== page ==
• Prime Minister Julia Gillard loses her shoe as she and the Opposition Leader Tony Abbott (behind Gillard left) are escorted by police and bodyguards through Aboriginal tent embassy protesters in Canberra, Thursday Jan. 26, 2012.
Journalist Hannah Hollis takes a look at media coverage of the Tent Embassy protest.
Hannah Hollis

Living Black
27 Jan 2012 - 11:00 AM  UPDATED 16 Jun 2015 - 1:05 PM

Aboriginal and Torres Strait Islander Social Justice Commissioner Mick Gooda said he was “appalled” at the level of disrespect and aggression shown towards the two leaders: “Aggressive, divisive and frightening”. 

He also said the actions yesterday went “too far” and questioned the timing of the protests “when we’re so close to moving towards cementing respect for Aboriginal and Torres Strait Islander peoples in our Constitution”.

Similarly, former ALP President Warren Mundine said the protesters overreacted to Tony Abbott’s comments: “The words were pretty timid”. 

Comedian & broadcaster Meshel Laurie took to popular blog Mamamia, urging people not to let the dramatic images harden hearts against the Indigenous community.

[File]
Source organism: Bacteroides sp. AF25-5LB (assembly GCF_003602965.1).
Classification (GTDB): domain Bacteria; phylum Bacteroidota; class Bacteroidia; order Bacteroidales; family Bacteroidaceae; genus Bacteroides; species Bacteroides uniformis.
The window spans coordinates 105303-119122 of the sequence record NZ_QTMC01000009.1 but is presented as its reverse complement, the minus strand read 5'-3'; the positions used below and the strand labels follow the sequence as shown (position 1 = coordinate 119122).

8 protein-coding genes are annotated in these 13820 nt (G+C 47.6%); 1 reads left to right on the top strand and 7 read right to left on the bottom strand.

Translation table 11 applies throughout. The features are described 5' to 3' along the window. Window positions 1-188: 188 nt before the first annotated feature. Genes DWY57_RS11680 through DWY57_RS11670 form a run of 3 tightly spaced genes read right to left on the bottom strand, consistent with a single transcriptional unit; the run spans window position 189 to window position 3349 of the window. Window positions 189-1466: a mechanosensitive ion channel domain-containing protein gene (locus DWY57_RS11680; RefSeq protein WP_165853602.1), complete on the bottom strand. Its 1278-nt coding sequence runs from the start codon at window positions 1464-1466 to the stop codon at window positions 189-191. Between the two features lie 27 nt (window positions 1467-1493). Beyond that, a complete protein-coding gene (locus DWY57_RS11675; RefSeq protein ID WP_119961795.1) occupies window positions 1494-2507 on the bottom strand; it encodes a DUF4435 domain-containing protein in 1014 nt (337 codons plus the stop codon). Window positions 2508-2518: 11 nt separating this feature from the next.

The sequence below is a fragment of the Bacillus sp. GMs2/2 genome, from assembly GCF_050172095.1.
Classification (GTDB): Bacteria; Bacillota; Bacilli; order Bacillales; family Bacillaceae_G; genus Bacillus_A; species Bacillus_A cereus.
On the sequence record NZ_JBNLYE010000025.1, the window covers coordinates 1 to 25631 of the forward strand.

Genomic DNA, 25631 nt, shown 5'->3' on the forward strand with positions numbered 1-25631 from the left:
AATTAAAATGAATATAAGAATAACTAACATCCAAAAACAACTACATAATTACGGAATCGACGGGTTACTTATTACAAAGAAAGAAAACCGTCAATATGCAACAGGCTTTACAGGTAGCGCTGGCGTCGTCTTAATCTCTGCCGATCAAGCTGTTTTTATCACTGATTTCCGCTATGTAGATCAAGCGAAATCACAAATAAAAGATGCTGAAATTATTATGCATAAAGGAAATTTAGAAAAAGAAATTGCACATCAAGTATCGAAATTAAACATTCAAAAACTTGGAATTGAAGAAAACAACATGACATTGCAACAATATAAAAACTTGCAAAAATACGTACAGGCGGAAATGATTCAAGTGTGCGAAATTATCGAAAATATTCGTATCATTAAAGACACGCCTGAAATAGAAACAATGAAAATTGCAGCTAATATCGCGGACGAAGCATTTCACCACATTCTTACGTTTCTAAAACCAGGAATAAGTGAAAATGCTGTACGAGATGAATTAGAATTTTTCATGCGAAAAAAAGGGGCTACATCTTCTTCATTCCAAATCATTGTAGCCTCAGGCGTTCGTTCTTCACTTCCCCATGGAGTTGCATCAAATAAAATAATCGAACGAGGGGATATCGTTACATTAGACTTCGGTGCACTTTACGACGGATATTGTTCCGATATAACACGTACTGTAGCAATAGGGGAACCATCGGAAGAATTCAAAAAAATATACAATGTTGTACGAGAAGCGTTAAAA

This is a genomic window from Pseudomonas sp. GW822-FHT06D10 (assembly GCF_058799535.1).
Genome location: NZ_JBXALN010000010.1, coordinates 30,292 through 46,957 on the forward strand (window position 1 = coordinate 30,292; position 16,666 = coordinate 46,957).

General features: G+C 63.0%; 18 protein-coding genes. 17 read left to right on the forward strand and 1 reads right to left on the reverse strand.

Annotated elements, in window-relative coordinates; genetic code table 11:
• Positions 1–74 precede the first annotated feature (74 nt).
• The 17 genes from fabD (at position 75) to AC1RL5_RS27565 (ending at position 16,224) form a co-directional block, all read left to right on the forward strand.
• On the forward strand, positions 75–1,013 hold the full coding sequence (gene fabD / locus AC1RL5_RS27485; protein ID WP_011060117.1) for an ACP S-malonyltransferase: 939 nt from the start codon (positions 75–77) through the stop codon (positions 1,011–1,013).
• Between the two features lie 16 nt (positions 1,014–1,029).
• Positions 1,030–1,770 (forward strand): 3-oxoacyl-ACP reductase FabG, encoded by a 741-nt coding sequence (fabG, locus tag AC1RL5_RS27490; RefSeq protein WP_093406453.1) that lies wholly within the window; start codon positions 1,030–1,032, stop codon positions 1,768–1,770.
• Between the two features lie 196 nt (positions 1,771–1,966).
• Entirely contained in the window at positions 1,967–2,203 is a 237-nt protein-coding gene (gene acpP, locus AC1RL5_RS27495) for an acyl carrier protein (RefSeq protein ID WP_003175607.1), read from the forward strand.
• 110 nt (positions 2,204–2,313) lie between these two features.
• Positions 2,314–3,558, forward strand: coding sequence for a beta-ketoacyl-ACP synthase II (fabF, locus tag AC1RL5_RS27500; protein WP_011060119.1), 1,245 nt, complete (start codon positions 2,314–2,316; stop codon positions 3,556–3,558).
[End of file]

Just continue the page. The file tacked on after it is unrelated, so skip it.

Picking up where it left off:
Meanwhile controversial Herald Sun columnist Andrew Bolt said the movement yesterday was “shameful” and “the reconciliation movement move must end”, stirring heated debate on the Herald Sun website.  

Protester and tent embassy co-founder Michael Anderson said “police overreacted” but also told 3AW’s Neil Mitchell the protesters “misinterpreted Mr Abbott's comments” . 

ABC Radio’s Michael Edwards took a different angle, saying the incident raises questions about how effective the PM’s security is. 

Amy McGuire reports in Crikey that media reports of an ‘angry mob’ or protesters were inaccurate - echoing commentary in online magazine New Matilda: ‘The Mob Violence That Wasn’t’.  

Opposition leader Tony Abbott has refused to retract his comments, maintaining they were “pretty timid” remarks. He condemned the protests and labelled the actions of protesters “un-Australian”.  

Protester Pat Eatock told The Australian PM Julia Gillard had one week to collect the shoe she lost in the protest: “If she doesn’t meet with us I will be putting it on eBay”.

Comments made on Living Black’s Facebook page remained divided, with many in support of the protest action. Others questioned the protesters’ tactics, while some expressed distrust of media accounts on the event.